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The Arkansas Democrat-Gazette is up to its old tricks again, showing a penchant for rewriting the history books.
First, the news department decided to revise the facts on the 1957 Central High School crisis, writing in story after story that Arkansas Gov. Orval Faubus called out National Guard troops to keep the peace. As court records make clear, Faubus sent in the Guard on specific orders to keep black students out and he failed to use the Guard for peace-keeping purposes when disruptions did occur.
Now the editorial page is doing a repaint on the Iraq war. In a May 31 editorial, under the auspices of lashing out at former president Jimmy Carter for calling George W. Bush the worst president ever in terms of foreign relations, the Dem-Gaz editorial page called the idea that Iraq was our country’s first pre-emptive war a myth.
“The more that myth is repeated without being challenged, the more widespread it grows,” they said.
Sure, it can be argued that America has gone to war for hair-thin and undeniably questionable motives in the past. But the D-G editorial dislocates its shoulder reaching for examples of true pre-emptive American conflicts to justify the historical validity of the Bush Doctrine.
On the Revolutionary War, says the D-G: “That colonial rebellion would last eight long years, and it began as a disagreement over tax policy, not because our security was threatened — directly or indirectly.” (Call that one the “better to live in servitude than die in freedom” excuse … good thing the editors at the D-G weren’t at Independence Hall.)
On the Mexican-American War: “It needn’t have been fought if this country had been willing to recognize Mexican claims.”
On World War II: “(T)he United States was being drawn into that conflict long before war was formally declared.”
Finally, they roll out the W-loving revisionists’ favorite slice of baloney, comparing the Iraq War to World War II: “If only the Western powers had acted against Nazi Germany when it first marched into the Rhineland in 1936 instead of waiting till it was almost too late … But if a united West had acted so promptly, be sure there would have been those who would have called it an immoral, ‘pre-emptive’ war back then, too.” Jeez. Care to go for double points by comparing Saddam’s political prisons to Auschwitz?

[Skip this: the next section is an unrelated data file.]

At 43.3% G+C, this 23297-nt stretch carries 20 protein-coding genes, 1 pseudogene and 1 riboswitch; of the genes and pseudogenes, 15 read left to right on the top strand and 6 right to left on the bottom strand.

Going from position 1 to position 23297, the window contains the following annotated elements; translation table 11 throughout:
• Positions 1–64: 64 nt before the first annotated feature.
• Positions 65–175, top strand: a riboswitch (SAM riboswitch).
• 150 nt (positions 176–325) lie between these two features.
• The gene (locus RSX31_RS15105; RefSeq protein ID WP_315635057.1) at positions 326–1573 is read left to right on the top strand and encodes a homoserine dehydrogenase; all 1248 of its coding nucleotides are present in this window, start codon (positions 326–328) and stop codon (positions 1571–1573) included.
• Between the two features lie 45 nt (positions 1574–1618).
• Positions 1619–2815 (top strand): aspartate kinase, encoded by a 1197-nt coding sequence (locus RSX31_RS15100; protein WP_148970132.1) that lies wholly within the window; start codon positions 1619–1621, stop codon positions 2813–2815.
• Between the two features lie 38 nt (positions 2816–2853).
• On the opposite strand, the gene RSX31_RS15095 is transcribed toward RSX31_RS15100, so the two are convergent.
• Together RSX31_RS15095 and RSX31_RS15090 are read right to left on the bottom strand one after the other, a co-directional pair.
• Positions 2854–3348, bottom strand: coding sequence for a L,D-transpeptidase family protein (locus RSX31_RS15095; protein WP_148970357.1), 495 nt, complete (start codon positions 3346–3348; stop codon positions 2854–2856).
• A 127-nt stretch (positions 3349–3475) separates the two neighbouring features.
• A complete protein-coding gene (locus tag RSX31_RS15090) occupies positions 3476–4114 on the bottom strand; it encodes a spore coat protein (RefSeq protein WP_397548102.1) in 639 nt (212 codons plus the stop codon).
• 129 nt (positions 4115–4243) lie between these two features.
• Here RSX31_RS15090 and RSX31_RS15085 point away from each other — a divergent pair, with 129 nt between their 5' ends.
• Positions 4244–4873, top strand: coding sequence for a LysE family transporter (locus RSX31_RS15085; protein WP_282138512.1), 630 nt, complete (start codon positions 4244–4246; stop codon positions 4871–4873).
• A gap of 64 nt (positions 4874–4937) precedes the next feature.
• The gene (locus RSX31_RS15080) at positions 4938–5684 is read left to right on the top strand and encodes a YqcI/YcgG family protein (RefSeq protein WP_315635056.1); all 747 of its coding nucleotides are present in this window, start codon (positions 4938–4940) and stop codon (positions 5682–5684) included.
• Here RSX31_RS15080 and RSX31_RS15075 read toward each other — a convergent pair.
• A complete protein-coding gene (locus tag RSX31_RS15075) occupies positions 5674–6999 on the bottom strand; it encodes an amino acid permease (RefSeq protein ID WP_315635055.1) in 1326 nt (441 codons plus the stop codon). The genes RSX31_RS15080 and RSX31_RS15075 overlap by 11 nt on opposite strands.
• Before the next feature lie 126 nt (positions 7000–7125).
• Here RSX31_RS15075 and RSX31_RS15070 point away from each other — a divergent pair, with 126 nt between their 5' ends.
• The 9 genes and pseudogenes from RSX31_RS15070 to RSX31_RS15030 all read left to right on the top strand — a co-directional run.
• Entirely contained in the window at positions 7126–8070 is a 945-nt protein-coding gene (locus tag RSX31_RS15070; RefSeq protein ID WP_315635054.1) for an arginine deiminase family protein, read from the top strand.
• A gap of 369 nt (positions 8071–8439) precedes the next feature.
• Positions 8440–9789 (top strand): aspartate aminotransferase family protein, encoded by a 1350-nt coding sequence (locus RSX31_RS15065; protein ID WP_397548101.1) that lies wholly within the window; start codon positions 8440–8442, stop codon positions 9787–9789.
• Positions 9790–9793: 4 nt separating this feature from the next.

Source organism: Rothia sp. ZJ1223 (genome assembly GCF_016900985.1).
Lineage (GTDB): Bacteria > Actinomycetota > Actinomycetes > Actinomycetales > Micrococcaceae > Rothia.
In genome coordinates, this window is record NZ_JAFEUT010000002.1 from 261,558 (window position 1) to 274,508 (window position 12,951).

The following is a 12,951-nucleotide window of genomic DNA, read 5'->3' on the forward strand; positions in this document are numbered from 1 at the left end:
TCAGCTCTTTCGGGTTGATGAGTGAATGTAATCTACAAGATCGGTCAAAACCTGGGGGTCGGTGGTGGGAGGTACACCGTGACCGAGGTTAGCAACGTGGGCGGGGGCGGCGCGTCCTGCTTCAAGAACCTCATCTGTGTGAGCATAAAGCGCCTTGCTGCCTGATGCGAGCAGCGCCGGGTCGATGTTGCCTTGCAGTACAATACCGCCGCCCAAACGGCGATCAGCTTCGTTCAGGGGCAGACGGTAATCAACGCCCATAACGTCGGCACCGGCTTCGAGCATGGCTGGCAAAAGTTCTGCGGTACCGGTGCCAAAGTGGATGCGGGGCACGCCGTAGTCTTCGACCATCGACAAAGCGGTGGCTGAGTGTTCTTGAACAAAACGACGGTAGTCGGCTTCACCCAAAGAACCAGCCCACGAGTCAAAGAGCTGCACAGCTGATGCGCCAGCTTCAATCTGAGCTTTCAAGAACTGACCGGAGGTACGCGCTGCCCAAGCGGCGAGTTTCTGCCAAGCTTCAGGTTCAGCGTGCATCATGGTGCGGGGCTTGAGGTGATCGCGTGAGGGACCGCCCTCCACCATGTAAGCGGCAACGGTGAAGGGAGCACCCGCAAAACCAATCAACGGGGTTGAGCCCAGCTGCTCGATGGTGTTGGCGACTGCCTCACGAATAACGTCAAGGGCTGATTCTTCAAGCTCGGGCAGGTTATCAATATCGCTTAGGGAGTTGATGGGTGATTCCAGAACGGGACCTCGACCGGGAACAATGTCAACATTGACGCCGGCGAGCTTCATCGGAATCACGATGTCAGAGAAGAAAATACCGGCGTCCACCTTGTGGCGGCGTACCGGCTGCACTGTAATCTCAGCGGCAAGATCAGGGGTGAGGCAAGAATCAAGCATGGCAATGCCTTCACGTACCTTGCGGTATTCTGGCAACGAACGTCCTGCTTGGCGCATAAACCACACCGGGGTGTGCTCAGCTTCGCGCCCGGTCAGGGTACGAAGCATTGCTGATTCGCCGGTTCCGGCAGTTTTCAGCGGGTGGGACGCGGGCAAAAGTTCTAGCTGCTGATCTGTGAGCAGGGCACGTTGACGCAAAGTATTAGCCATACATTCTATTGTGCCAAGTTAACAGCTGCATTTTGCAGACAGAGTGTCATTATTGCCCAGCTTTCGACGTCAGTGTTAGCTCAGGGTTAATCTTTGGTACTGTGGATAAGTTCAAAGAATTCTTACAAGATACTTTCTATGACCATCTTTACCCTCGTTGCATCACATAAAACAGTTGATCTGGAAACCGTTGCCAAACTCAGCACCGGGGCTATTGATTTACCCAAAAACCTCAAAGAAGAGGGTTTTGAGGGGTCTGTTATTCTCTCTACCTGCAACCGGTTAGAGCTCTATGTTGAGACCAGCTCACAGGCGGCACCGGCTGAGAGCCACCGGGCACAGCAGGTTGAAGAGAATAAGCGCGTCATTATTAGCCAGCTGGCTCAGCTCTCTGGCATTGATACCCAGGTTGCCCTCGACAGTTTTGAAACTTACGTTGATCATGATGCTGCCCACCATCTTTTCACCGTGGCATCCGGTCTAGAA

Even before the coming of Lord W. and Darth Cheney, there have been times when the United States was lied into war by her leaders (Hearst’s war in Cuba comes to mind, as does Vietnam), and we have carried out pre-emptive strikes on individual targets (Clinton’s 1998 bombing of a Sudanese aspirin plant thought to be cranking out bad medicine for Osama Bin Laden, for instance). To say, however, that George W. Bush was somehow operating in the grand tradition of the United States when he went to full scale war with Iraq — a country that had neither picked America’s pocket nor threatened our security — is at best incredibly short-sighted and possibly idiotic. (Moreover, to try and connect Bush’s invasion of Iraq with the war to stop Hitler — a homicidal dictator bent on the conquest of the world — is nothing less than a willful historical hack job. The only thing World War II and the Iraq War have in common is that at least one of the leaders involved was a mentally unbalanced, megalomaniacal fool with dreams of empire. He’s just on our side this time.)
While even Bush can blame bad intelligence for the Iraq mess, the Democrat-Gazette can make no such claim at this late date. Their editorial is a blatant attempt at muddying one of the only clear things about the war in Iraq: Either out of hubris, stupidity or bad advice, George W. Bush knowingly broke over 200 years of American tradition and made pre-emptive war on another country that posed absolutely no threat to us. For the D-G to try and to convince readers that statement is a myth is a slap in the face not only to truth, but to the simplest — and maybe the most noble — of American ideals: When it comes to war, we don’t pick fights, and we don’t suffer those who do.
In an 1848 letter to his law partner concerning President James K. Polk’s questionable entry into the Mexican-American War, Abraham Lincoln wrote: “Allow the president to invade a neighboring nation whenever he may choose to say he deems it necessary for such purpose, and you allow him to make war at his pleasure … If today he should choose to say he thinks it necessary to invade Canada to prevent the British from invading us, how could you stop him? You may say to him, ‘I see no probability of the British invading us.’ But he will say to you, ‘Be silent; I see it, if you don’t.’”
Call me crazy, but I think Honest Abe’s take on the issue carries a whole lot more weight than that of ol’ Lyin’ George — or his inky apologists.
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